At least The Hangover kept to non-stop physical humor. Hot Tub, due to its premise, took time out for sentimental nostalgia about the ’80s, particularly the music. The story concerns three middle-aged guys (Adam, Lou and Nick, played respectively by John Cusack, Rob Corddry, and Craig Robinson), along with Adam's teen nephew Jacob (Clark Duke) who are at a dead end.
When Lou nearly dies from carbon monoxide poison, the four decide to revisit a seminal place from their youth, a ski resort. There, when a beer is spilled on the hot tub's controls, they wake up in 1986. It's party time again and they eventually discover that you can change the future if not this genre. Rated R for strong crude and sexual content, nudity, drug use and pervasive language. 100m. At the Broadway, Mill Creek and Fortuna.
THE BOUNTY HUNTER: Last week, I chose Repo Men over this film, so I decided to see if I had made a mistake. Turns out that seeing The Bounty Hunter simply compounded the mistake, although it's good to note that films made primarily for a female audience can be just as stupid as guy films.
Indeed, at the screening I attended about 95 percent of the viewers were women. They weren't as helpful as the guys in Hot Tub, though in clueing me into the humor, although some of them were better at non-stop talking out loud or frequently getting up to respond to cell phone calls.
Meanwhile, on-screen, two attractive actors (Jennifer Aniston and Gerard Butler) were desperately trying to make caviar out of crap. They didn't succeed. The film attempts to marry disaffected-couple romcom with a detective thriller, but when you put two lame plots together you get a pig that can't walk.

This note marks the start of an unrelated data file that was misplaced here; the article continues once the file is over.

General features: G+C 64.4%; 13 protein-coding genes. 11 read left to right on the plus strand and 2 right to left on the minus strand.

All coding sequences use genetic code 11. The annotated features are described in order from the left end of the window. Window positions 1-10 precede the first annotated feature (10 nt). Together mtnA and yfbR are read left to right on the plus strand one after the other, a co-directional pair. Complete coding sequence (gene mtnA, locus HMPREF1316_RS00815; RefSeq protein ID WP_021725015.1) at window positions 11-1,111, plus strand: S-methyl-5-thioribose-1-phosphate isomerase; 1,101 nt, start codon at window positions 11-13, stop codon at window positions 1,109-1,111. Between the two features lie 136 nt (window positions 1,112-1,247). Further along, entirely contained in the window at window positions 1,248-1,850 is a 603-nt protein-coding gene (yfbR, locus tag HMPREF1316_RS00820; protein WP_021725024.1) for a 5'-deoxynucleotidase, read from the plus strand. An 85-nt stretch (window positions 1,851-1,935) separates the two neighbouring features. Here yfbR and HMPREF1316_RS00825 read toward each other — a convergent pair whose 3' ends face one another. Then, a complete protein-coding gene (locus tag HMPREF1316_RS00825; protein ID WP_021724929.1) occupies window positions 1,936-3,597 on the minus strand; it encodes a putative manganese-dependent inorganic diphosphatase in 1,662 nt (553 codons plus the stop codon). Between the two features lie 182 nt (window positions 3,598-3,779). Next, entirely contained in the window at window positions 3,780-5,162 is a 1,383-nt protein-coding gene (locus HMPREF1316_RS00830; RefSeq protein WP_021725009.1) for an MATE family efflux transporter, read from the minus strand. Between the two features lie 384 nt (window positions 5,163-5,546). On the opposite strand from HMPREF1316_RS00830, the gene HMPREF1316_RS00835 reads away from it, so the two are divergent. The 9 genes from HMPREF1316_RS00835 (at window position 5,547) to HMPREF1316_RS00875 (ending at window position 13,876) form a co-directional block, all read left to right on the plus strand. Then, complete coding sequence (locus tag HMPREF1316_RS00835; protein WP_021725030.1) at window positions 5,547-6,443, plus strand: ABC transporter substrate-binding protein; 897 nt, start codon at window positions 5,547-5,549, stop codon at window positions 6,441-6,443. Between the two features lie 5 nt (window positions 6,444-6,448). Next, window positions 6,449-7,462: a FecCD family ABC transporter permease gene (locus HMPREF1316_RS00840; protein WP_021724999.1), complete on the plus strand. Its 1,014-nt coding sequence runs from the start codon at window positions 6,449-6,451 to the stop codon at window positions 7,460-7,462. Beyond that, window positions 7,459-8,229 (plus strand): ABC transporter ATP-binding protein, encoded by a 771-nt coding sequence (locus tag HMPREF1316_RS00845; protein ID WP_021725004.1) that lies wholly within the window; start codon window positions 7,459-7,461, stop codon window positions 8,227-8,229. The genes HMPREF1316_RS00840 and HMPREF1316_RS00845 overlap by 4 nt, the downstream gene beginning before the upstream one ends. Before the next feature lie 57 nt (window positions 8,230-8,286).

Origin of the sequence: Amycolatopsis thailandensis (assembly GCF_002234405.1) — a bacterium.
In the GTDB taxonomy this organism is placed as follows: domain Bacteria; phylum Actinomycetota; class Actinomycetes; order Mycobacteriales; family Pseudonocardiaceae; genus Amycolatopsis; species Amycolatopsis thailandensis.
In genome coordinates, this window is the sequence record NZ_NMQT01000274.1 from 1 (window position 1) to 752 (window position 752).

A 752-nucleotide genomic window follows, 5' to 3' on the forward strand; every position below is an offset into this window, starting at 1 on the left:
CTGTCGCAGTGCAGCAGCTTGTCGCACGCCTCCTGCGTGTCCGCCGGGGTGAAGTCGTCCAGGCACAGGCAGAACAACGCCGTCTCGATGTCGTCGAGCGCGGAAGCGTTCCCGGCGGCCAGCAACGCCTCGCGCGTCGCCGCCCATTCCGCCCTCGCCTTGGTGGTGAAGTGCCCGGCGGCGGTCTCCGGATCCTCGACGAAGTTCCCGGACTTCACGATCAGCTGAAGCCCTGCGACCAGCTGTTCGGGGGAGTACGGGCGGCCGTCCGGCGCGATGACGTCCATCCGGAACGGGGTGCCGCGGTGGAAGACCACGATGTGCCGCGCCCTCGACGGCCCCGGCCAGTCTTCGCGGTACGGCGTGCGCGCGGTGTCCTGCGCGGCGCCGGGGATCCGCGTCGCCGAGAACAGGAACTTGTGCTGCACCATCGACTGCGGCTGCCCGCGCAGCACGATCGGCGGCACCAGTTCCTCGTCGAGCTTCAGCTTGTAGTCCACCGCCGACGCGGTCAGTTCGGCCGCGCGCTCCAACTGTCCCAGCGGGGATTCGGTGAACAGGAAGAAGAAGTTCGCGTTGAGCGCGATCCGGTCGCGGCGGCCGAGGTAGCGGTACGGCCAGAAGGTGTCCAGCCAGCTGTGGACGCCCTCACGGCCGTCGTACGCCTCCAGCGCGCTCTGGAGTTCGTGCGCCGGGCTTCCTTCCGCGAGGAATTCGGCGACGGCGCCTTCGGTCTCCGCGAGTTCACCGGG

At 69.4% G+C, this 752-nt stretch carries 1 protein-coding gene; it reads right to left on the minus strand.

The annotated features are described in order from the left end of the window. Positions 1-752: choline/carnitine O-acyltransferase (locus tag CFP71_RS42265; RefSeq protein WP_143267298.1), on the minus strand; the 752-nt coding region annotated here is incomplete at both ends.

I did note with interest that Aniston occasionally showed flashes of actual acting through her standard comic mask, but otherwise I contented myself with counting cell phone calls. Rated PG-13 for sexual content including suggestive comments, language and some violence. 110m. At the Broadway, Mill Creek and Fortuna.
ALICE IN WONDERLAND. Johnny Depp and Tim Burton's very public love affair takes a journey down the rabbit hole. Rated PG. 101m. At Garberville and Mill Creek.
AVATAR. Military forces attempt to control and exploit a region and its people, which they know little about. Rated PG-13. 162m. At the Broadway and Fortuna.
DIARY OF A WIMPY KID. A young boy in middle school deals with the horrors of adolescence. Based on the best-selling illustrated novel by Jeff Kinney. Rated PG. 101m. At the Broadway, Fortuna and Mill Creek.
GREEN ZONE. Matt Damon searches Iraq for weapons of mass destruction. He doesn't find them. Rated R. 115m. At the Broadway.
HOW TO TRAIN YOUR DRAGON. A Viking teenager has trouble fitting in with his tribe until he gets a dragon. Rated PG. 98m. At Mill Creek, Fortuna and the Minor.
REPO MEN. If you're going to get a mechanical organ transplant, you'd better be able to pay for it. Rated R. 113m. At the Broadway.
SHUTTER ISLAND. Two U.S. marshals investigate the disappearance of a criminally insane murderer on a remote island. Directed by Martin Scorsese. Rated R. 138m. At the Broadway.
SHE'S OUT OF MY LEAGUE. Nerd is a TSA agent at the airport. Babe loses her phone in his line. Nerd helps babe get her phone back. Commence unlikely relationship. Rated R. 105m. At the Broadway.